9 Ian Maclean, Interpretation and Meaning in the Renaissance: The Case of Law (Cambridge: Cambridge University Press, 1992), 93­4. 10 Ian Maclean, Logic, Signs and Nature in the Renaissance: The Case of Learned Medicine (Cambridge: Cambridge University Press, 2001), 114­47. 11 Martin Luther, Christianissimi Wittenbergensis Gymnasii, multarum Disputationum paradoxa et plane enigmata in Papistica illa mendaciis confusissima Ecclesia (n.p., 1521); Martin Bucer (1491­1551), Ein kurtzer warhaVtiger bericht von Disputationem . . . so zwischen Cunrat Treger Provincial der Augustiner, und den predigern des Evangelii zu Strassburg sich begeben hat . . . Und hundert Paradoxa oder wunderreden vom gewalt der SchriVt, Kirchen und Concilien verteuЁscht (Strasbourg, 1524); Sebastian Franck (c.1499­c.1542), Paradoxa ducenta octoginta (Ulm, 1534). I owe these references to Agnieszka Steczowicz, whose doctoral dissertation, shortly to appear, will be a major source for the history of Renaissance paradox in all disciplines. See also in general Rosalie Colie, Paradoxia epidemica (Princeton: Princeton University Press, 1966).
were either novel in respect of existing doctrine or in contradiction to it. The jurist Andrea Alciato (1492­1550) published a book of legal paradoxes in 1518, which used humanist philological scholarship to refute medieval interpretations of Roman law; following in the footsteps of the humanist doctor Niccolo` Leoniceno (1428­1524), who published corrections to the Natural History of Pliny in the 1490s, the TuЁbingen professor Leonard Fuchs (1501­66) wrote a book in 1530 on errors in the writings of more recent physicians which he later termed medical paradoxes.12 From the orthodox point of view, Luther's `paradoxical' views were attacked as heresy, especially after his conscientious stand at the Diet of Worms in 1521;13 a little later, departure from the orthodoxy of established medical teaching began to be described analogously in the same terms (an understandable analogy for doctors to exploit, as the various ancient schools of medicine were already described as sects14). The radical physician and religious thinker Theophrastus Paracelsus (1493?­1541) gloomily records in the Opus paragranum (1529­30) that he was described as the Luther of medicine; soon after, Andreas Thurinus (1473­1543) in Florence, Jeremias Drivere (1504­54) in Louvain, Andrea Camuzio (1510?­78) in Pavia, and GianWlippo Ingrassia (1510­80) in Naples use the epithets `Lutheran' or `heretic' to describe deviant thought in the sphere of medicine.15 `Paradox' is also used in the Weld of natural philosophy to denote departure from generally accepted doctrine; Copernicus's cosmology is described as paradoxical by Joachim Georg Rheticus and Bruno.16 Through such usage, Galen and Aristotle are transformed into orthodoxies, even quasi-theological orthodoxies (Michel de Montaigne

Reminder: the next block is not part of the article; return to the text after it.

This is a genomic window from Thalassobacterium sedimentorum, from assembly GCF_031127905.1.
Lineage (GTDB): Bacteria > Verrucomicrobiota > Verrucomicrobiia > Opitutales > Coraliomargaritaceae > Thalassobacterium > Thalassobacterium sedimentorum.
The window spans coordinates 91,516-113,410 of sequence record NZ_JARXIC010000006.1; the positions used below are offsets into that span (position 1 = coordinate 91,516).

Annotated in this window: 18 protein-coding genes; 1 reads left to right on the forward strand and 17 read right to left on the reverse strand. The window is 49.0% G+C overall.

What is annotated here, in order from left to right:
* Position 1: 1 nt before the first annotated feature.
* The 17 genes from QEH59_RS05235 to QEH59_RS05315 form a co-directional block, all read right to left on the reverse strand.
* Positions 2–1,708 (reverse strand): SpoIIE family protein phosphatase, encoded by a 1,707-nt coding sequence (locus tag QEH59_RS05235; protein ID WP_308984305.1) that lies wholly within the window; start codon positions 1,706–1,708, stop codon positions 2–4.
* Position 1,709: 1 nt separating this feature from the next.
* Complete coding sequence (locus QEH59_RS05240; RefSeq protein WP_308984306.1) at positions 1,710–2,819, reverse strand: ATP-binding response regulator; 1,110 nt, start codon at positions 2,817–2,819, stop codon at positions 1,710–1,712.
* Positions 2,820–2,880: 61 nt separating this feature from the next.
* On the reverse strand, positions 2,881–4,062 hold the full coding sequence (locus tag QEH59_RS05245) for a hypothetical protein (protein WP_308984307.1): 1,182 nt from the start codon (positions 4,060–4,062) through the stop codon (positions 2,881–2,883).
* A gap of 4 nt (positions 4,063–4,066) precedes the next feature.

12 Alciato, Paradoxorum ad Pratum libri sex (Milan, 1518); Leonhart Fuchs, Errata recentiorum medicorum (Hagenau, 1530); Paradoxorum medicinae libri iii (Basle, 1535); Niccolo` Leoniceno, De Plinii et plurium aliorum in medicina erroribus liber (Ferrara, 1492); Maclean, Logic, Signs and Nature, 20­2. 13 See Diarmaid MacCulloch, Reformation: Europe's House Divided, 1490­1700 (London: Allen Lane, 2003), 131 (on the dubious authenticity of `hier steh ich: ich kann nicht anders, so hilf mir Gott'). 14 Maclean, Logic, Signs and Nature, 76­80. 15 For these references, see below, 26 n.85 16 Rheticus, Narratio prima (Basle, 1541), sig. a2r; Bruno, La cena de le ceneri, in OEuvres comple`tes, ed. Giovanni Aquilecchia, trans. Yves Hersant (Paris: Les Belles Lettres, 1994), ii. 37.